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Poppies and suchlike


by James Alexander-Sinclair

Everything is beginning to explode into colour. Looking out of my office window there is a sea of pink...


PoppyI have just got back from five fabulous days at Gardeners' World Live and, yet again, my garden has changed. The more attentive among you will remember my blathering on about the same subject when I got back from the Chelsea Flower Show. Then it was mostly about greenery, this time it is about flowers.

Everything is beginning to explode into colour. Looking out of my office window there is a sea of pink as the Geranium psilostemon and Centranthus ruber are particularly rampant. There is a lone spike of yellow verbascum that has somehow sown itself into a drystone wall and (in the distance) the bristling white plumes belonging to Persicaria polymorpha.

Round the corner, the Baptisia australis is spectacular and first opium poppies (Papaver somniferum) have started flowering. (They are annuals and not to be confused with the beefier oriental poppies - like this striking red Papaver orientale 'Beauty of Livermere'.)

These are one of my most favourite flowers: so delicate, so unbelievably beautiful and yet so ephemeral. The flower opens in the morning with crinkled, papery petals that look as vulnerable as a newborn giraffe. They come in a mixture of colours from blood red, through deep mauve to palest pink. By midday they are in full bloom but then, as afternoon fades to evening, their hold on life loosens and the petals tumble to the ground.

However, be not downhearted, for the central seedhead is left behind and that looks almost as gorgeous: a glaucous bluey-green, it adds an architecture to borders way into the winter. In the final stage of its life journey the seed-pod turns crispy brown, and crumbles away depositing thousands of seeds on the surrounding ground. It dies as elegantly as a poet in a garret. If you want them in your garden then scrounge some seed from a friend and scatter them around the garden - don't try and grow them in pots as they hate having their roots disturbed.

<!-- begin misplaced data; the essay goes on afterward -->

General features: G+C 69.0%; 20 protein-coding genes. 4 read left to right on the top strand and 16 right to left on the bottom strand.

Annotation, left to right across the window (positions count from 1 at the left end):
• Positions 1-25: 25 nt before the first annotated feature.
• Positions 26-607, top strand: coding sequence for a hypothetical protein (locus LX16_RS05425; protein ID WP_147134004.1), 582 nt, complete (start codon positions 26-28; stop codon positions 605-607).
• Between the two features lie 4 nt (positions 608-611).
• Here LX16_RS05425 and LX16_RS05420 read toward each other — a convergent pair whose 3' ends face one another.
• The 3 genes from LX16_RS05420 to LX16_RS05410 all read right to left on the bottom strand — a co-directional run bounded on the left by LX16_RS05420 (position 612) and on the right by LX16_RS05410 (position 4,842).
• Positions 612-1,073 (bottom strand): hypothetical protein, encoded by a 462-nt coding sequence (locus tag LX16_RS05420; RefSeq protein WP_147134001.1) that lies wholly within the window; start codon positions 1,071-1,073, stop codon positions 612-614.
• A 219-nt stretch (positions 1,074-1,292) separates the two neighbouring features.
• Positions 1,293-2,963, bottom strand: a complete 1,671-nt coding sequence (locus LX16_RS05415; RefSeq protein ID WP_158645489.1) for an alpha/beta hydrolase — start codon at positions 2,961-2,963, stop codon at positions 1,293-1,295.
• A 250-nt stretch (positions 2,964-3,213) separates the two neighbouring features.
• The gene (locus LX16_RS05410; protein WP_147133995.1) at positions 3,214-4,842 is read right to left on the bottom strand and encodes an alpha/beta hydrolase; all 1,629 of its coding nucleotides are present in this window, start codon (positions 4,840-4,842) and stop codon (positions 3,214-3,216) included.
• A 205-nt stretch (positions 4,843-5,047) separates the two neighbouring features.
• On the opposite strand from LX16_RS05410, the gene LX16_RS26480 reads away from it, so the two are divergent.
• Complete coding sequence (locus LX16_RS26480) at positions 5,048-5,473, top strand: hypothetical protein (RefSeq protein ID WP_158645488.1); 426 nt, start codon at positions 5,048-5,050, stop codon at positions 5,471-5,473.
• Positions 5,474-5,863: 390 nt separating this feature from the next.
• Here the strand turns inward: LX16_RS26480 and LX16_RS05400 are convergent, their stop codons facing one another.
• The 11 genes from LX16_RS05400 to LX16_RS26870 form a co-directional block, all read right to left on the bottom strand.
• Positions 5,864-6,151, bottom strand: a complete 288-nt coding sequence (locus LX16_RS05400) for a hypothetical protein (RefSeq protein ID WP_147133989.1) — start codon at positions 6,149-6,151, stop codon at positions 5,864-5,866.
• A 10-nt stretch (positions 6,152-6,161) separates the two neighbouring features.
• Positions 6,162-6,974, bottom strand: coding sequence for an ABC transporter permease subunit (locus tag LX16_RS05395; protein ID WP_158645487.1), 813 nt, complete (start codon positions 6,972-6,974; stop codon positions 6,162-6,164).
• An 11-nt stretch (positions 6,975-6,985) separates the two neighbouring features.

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Gardeners' World Web User 17/06/2009 at 14:57

My poppies are wonderful too.It is their 2nd year.I threw a packet of mixed wild seeds last year and up they came. However they are so big this year I would really like to move them. What do you think? I will collect the seeds this year though,but what about the original plants,can I move them?

Gardeners' World Web User 18/06/2009 at 17:34

I have poppies in my garden but they have not opened up yet. This is my first time of growing them. (my children did).

Gardeners' World Web User 18/06/2009 at 22:42

I was given some poppy seeds 2 years ago. They flowered into a large mass and were wonderful, but last year there was nothing... no poppies, but this year they have appeared again, but in several places that I didnt sow seeds... is it usual for them to miss a year ????

Gardeners' World Web User 19/06/2009 at 20:36

maureenmay, perhaps conditions were not just quite right to produce plants in time for last year? Now you have them self sown, they will continue year after year I imagine. I love my poppies but don't like the leaves after they finish flowering. Just read a blog by www.gardeningbloggers/theruralgardener called 'we all need a little support at times' in which she said to cut off the leaves and hide the gaps with the right plants, I am trying to do this now.

Gardeners' World Web User 19/06/2009 at 20:41

oh, above web site should have ended /theruralgardener sorry!

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